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Topic: Character, Matches 8 quotes.



The accumulation of property is no guarantee of the development of character, but the development of character, or of any other good whatever, is impossible without property.

Source: William Graham Sumner
On Liberty, Society, and Politics (Liberty Fund)

Topics: Character



The humble beginning of the Prophet Joseph Smith is well known. His education was limited. He was obliged to start work early in his life to contribute to the support of himself and other members of the family. Yet from that humble beginning he became one of the greatest prophets of all time. He not only became the dynamic leader of a fast-growing modern Church, but he set forth principles of government worthy of study by our greatest statesmen and in the latter part of his life became a candidate for president of the United States.

Source: Elder Samuel O. Bennion
General Conference, April 1939

Topics: Character



And does not the world, at this minute, seem to be seeking for happiness in doing iniquity? It is character, it is honesty, it is integrity, sincerity, dependability, that will bring stable success. This Church is struggling to bring up a generation of people having these qualities. The Relief Society conference, just adjourned, was struggling to learn what to do before and after children are born, to make them young men and young women with the qualities of Abraham Lincoln, upon whose life and character no limelight has yet been turned that is strong enough to find a flaw.

Source: Elder Richard R. Lyman
General Conference, October 1927

Topics: Character



In all seriousness I ask if the United States, or the people thereof have partially lost the old-fashioned virtues of honesty, sincerity, sobriety, virtue, and dependability.

Source: Elder Richard R. Lyman
General Conference, October 1927

Topics: Character; Virtue



Although there are some uplifting exceptions, in most areas of the mass media there seems to be a declaration of war against almost everything the majority treasures most: the family, religion, and patriotism.

Source: Elder Joe J. Christensen
General Conference, October 1993

Topics: Character; Mass Media



The greatness of a nation is measured, not by its fruitful acres, but by the men who cultivate those acres; not by great forests, but by the men who use those forests; not by its mines, but by the men who work them.

Source: Lyman Abbott

Topics: Character



Integrity Fundamental

The foundation of a noble character is integrity. By this virtue the strength of a nation, as of an individual, may be judged. No nation can ever become truly great, and win the confidence of other peoples, which to further its own selfish ends will, for example, consider an honorable treaty as “a mere scrap of paper.” No nation will become great whose trusted officers will pass legislation for personal gain, who will take advantage of a public office for personal preferment, or to gratify vain ambition, or who will, through forgery, chicanery, and fraud, rob the government or be false in office to a public trust.

Honesty, sincerity of purpose, must be the dominant traits of character in leaders of a nation that would be truly great.

“I hope,” said George Washington, “that I may ever have virtue and firmness enough to maintain what I consider to be the most enviable of all titles—the character of an honest man.”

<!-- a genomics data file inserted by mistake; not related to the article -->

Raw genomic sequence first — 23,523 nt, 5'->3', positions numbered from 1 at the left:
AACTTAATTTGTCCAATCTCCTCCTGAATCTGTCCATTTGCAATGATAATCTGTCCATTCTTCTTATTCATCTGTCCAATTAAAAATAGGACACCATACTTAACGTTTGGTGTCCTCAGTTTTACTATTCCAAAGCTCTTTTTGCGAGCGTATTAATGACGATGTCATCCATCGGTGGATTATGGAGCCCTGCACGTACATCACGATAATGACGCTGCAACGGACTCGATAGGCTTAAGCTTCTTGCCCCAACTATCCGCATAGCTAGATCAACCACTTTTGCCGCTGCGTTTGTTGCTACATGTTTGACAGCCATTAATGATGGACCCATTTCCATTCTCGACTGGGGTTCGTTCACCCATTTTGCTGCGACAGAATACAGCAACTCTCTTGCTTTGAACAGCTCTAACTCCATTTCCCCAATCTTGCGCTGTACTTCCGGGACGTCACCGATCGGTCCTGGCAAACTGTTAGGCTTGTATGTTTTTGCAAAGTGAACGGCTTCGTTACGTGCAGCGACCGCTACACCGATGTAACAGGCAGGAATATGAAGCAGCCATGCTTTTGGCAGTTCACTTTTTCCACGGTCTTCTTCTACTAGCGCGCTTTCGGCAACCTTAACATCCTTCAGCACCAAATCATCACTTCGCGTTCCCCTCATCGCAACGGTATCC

It was Washington’s character more than his brilliancy of intellect that made him the choice of all as their natural leader when the thirteen original colonies decided to sever their connection with the mother country. As one in eulogy to the father of our country truly said:

When he appeared among the eloquent orators, the ingenious thinkers, the vehement patriots of the Revolution, his modesty and temperate profession could not conceal his superiority; he at once, by the very nature of his character, was felt to be their leader. (Edwin Percy Whipple, Patriotic Oration, delivered in Boston, July 4, 1850.)

Men of sterling statesmanship, unknown or renowned, who strive to emulate his strength of character constitute today as always the greatest asset of our mighty and much beloved United States.

Source: President David O. McKay
General Conference, April 1943

Topics: Character; Leadership



The following taken from the Declaration (D&C 134) is a key sentence: “We believe that no government can exist in peace, except such laws are framed and held inviolate as will secure to each individual the free exercise of conscience, the right and control of property, and the protection of life.” The Church cannot look with any degree of favor upon any proposition whatsoever that would oppose to the slightest extent this statement.

Brethren and sisters, our free America, the America of our fathers, is gravely in danger, not from enemies without but from enemies within. It is the duty of all Latter-day Saints, living under the stars and stripes, as well as of all loyal citizens, to forget their petty differences and their ignoble personal selfishness, and rally to her support. This may best be done by holding inviolate the Charter of our liberties the Constitution of the United States and all good laws made in harmony therewith. This certainly requires that we shall be careful and elect to make and administer the laws only people who are wise, patriotic and morally worthy—only men and women of high character.

Source: Elder Joseph F. Merrill
General Conference, October 1940

Topics: Character; Freedom, Threats to; Patriotism; Selfishness; Tolerance; Voting

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